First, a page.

7. ^ "Shampoo - Interview by Alexander Laurence". Free Williamsburg. April 2001. Retrieved 2012-09-30.
  8. ^ "From Title IX to Riot Grrrls". Harvard Magazine. January–February 2008. Retrieved 2012-09-30.
  9. ^ "Girl power | You've come a long way baby". BBC News. December 30, 1997. Retrieved 2012-09-30.
  10. ^ Costi, Angela (October 4, 2002). "Super Slick Power Chicks: The New Force or Elaborate Parody?". Senses of Cinema. Retrieved 2012-09-30.
  11. ^ Amanda Evans and Tara Brabazon, "I'll never be your woman: the Spice Girls and new flavours of feminism." Social Alternatives 17#2 (1998): 39.
  12. ^ "Spice Girls: Too Hot to Handle". Rolling Stone. 10 July 1997. Retrieved 7 March 2017.
  13. ^ "The Third Wave's Final girl: Buffy the Vampire Slayer" Archived June 20, 2005, at the Wayback Machine
  14. ^ Karlyn, Kathleen Rowe (2003). "Scream, Popular Culture, and Feminism's Third Wave: I'm Not My Mother". Genders. Archived from the original on 2012-06-12. Retrieved 2012-09-30.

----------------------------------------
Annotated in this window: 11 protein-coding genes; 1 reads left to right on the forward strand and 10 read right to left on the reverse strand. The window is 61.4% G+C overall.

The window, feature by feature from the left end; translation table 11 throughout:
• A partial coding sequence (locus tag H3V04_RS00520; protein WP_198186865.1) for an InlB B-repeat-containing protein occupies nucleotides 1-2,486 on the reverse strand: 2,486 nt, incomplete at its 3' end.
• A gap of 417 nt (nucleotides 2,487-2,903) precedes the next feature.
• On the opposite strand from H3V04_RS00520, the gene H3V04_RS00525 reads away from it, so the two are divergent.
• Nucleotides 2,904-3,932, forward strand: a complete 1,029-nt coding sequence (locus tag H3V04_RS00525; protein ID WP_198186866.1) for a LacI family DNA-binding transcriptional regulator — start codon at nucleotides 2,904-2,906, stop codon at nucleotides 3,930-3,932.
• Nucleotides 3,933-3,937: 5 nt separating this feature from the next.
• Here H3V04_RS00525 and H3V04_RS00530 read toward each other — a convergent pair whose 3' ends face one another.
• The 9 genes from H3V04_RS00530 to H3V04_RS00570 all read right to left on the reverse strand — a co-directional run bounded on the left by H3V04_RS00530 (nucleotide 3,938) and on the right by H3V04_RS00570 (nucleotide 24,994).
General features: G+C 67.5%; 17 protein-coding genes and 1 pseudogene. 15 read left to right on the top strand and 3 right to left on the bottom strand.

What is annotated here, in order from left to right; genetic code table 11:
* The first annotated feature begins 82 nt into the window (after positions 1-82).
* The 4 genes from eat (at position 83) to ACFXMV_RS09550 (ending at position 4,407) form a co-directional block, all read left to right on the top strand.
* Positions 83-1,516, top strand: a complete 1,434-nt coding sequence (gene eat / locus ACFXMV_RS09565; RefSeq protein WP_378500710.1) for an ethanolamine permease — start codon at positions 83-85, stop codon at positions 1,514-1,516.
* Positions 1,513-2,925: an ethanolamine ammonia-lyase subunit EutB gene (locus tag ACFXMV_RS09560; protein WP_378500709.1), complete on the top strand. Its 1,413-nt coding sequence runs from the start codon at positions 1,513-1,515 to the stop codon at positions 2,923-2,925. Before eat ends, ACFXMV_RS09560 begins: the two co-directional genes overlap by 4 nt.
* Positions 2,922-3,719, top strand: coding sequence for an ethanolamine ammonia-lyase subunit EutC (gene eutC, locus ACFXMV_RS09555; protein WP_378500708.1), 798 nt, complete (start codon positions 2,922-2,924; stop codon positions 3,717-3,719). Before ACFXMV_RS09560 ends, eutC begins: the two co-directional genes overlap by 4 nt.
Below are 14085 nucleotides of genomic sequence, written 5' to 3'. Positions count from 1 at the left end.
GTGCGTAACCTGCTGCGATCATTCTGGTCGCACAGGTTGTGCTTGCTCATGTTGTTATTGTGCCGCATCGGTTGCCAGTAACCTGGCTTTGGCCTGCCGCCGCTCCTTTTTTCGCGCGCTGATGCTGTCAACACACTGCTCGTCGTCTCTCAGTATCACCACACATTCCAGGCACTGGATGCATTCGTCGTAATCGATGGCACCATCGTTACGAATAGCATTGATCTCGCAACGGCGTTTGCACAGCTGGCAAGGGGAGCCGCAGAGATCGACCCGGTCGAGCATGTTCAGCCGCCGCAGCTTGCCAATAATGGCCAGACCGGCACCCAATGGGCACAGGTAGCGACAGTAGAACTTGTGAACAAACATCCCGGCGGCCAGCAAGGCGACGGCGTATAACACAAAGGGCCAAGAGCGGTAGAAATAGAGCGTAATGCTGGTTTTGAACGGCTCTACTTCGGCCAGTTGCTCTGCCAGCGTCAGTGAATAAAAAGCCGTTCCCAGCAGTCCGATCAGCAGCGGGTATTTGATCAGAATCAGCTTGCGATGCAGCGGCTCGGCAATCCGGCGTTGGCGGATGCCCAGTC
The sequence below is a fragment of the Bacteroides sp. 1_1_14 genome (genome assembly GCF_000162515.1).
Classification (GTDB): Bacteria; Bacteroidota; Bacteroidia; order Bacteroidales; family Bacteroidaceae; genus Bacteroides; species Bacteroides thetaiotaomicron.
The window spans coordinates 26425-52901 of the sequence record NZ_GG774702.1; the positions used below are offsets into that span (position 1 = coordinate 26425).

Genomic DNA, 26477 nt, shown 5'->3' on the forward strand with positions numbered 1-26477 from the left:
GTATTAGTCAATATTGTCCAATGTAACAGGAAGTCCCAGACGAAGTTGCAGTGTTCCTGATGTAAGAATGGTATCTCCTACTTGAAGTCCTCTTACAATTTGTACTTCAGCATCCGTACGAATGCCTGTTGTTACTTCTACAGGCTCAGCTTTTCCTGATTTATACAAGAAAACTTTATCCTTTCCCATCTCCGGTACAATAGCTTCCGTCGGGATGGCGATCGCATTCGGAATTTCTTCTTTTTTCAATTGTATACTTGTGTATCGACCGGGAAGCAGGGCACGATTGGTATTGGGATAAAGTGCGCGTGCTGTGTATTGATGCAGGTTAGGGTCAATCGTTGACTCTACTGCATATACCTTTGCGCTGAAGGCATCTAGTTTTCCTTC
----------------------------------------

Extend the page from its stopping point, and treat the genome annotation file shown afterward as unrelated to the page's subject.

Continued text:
15. ^ Riley, Robin (May 2004). "Review of Early, Frances; Kennedy, Kathleen, eds., Athena's Daughters: Television's New Women Warriors". H-Net Reviews. Archived from the original on 2007-06-10. Retrieved 2012-09-30.
  16. ^ "OED:Girl power". Oxford English Dictionary. Retrieved 2012-09-30.
  17. ^ E y e s <-> <-> O n l y Archived 2008-01-05 at the Wayback Machine
  18. ^ Ging, Debbie. "Girl Power" doesn’t empower: why it’s time for an honest debate about the sexualisation of children in Ireland July 2007.
  19. ^ [1] Archived January 31, 2008, at the Wayback Machine
  20. ^
  21. ^ Lamb, Sharon; Brown, Lyn Mikel (2007). Packaging Girlhood: rescuing our daughters from marketers' schemes. New York: St. Martin's Griffin. ISBN 9780312370053.
  22. ^ Hannah Jane Parkinson (8 July 2015). "Stop calling women 'girls'. It's either patronising or sexually suggestive". The Guardian. Retrieved 25 November 2016.